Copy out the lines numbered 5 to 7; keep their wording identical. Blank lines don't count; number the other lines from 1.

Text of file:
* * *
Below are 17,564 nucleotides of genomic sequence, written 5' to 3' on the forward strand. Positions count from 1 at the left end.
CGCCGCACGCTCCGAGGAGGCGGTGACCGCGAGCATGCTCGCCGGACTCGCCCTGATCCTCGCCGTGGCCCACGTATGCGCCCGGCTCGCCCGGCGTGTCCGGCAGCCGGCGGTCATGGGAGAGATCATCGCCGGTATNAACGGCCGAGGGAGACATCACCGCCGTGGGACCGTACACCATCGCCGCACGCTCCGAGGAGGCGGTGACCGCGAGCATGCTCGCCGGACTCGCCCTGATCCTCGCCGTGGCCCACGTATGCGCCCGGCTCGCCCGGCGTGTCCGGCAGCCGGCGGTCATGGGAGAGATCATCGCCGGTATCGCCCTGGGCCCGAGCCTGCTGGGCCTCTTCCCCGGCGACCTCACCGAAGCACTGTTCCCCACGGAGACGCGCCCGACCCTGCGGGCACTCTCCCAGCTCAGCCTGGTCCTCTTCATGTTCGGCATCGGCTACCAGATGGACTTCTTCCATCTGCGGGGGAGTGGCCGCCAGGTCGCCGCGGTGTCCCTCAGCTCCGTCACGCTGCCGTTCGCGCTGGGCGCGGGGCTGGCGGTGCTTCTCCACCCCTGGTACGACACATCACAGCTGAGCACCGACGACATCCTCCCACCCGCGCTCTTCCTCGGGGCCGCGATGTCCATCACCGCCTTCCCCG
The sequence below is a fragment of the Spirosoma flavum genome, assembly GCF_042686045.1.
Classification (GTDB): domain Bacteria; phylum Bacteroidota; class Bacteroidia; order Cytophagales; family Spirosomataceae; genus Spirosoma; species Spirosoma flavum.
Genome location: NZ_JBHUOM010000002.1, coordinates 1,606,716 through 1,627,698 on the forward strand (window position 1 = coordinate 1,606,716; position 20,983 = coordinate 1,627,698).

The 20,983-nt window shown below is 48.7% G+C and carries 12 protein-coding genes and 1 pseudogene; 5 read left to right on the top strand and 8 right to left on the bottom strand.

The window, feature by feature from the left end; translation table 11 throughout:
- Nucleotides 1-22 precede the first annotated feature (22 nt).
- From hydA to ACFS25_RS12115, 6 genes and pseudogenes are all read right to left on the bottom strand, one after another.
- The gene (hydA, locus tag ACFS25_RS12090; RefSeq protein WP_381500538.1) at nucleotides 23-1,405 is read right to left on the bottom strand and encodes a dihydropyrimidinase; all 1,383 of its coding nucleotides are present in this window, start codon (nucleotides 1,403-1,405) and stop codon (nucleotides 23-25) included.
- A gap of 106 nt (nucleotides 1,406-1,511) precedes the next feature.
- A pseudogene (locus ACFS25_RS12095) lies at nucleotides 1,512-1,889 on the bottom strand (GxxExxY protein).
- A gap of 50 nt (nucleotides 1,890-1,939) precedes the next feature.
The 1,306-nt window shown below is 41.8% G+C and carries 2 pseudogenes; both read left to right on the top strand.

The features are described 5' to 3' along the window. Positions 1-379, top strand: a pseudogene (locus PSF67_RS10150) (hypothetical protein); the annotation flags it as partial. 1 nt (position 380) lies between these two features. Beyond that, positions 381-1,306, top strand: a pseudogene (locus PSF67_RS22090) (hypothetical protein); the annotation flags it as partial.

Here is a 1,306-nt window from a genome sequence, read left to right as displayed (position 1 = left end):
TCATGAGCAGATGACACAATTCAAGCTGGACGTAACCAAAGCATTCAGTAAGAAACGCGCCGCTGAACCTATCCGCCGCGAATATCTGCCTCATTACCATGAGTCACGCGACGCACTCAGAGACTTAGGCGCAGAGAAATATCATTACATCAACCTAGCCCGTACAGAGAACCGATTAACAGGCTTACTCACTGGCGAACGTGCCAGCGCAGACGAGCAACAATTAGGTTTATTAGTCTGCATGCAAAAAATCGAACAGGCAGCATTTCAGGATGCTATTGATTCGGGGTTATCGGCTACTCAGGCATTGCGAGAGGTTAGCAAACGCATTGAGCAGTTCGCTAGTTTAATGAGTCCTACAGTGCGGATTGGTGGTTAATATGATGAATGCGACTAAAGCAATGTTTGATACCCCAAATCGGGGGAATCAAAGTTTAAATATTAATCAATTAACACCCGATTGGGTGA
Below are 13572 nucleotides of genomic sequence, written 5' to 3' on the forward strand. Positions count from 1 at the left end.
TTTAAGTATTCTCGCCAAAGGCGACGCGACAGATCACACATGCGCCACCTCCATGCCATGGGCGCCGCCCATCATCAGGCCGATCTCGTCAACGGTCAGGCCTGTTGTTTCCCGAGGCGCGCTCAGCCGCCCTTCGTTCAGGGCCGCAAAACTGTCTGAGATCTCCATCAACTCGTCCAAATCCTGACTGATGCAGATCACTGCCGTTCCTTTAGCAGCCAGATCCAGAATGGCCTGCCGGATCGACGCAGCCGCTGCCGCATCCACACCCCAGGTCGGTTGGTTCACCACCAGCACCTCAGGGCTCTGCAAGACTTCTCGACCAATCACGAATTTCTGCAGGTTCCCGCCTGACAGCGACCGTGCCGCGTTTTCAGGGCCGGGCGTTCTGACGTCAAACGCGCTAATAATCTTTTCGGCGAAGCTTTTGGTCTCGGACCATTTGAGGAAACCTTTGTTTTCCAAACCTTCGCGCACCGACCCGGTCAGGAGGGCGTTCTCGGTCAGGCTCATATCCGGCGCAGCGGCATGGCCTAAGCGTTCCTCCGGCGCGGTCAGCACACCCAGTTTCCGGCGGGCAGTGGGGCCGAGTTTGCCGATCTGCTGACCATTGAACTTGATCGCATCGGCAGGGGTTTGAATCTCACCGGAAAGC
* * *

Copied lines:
Genome location: NZ_JBHUOM010000002.1, coordinates 1,606,716 through 1,627,698 on the forward strand (window position 1 = coordinate 1,606,716; position 20,983 = coordinate 1,627,698).

The 20,983-nt window shown below is 48.7% G+C and carries 12 protein-coding genes and 1 pseudogene; 5 read left to right on the top strand and 8 right to left on the bottom strand.

The window, feature by feature from the left end; translation table 11 throughout: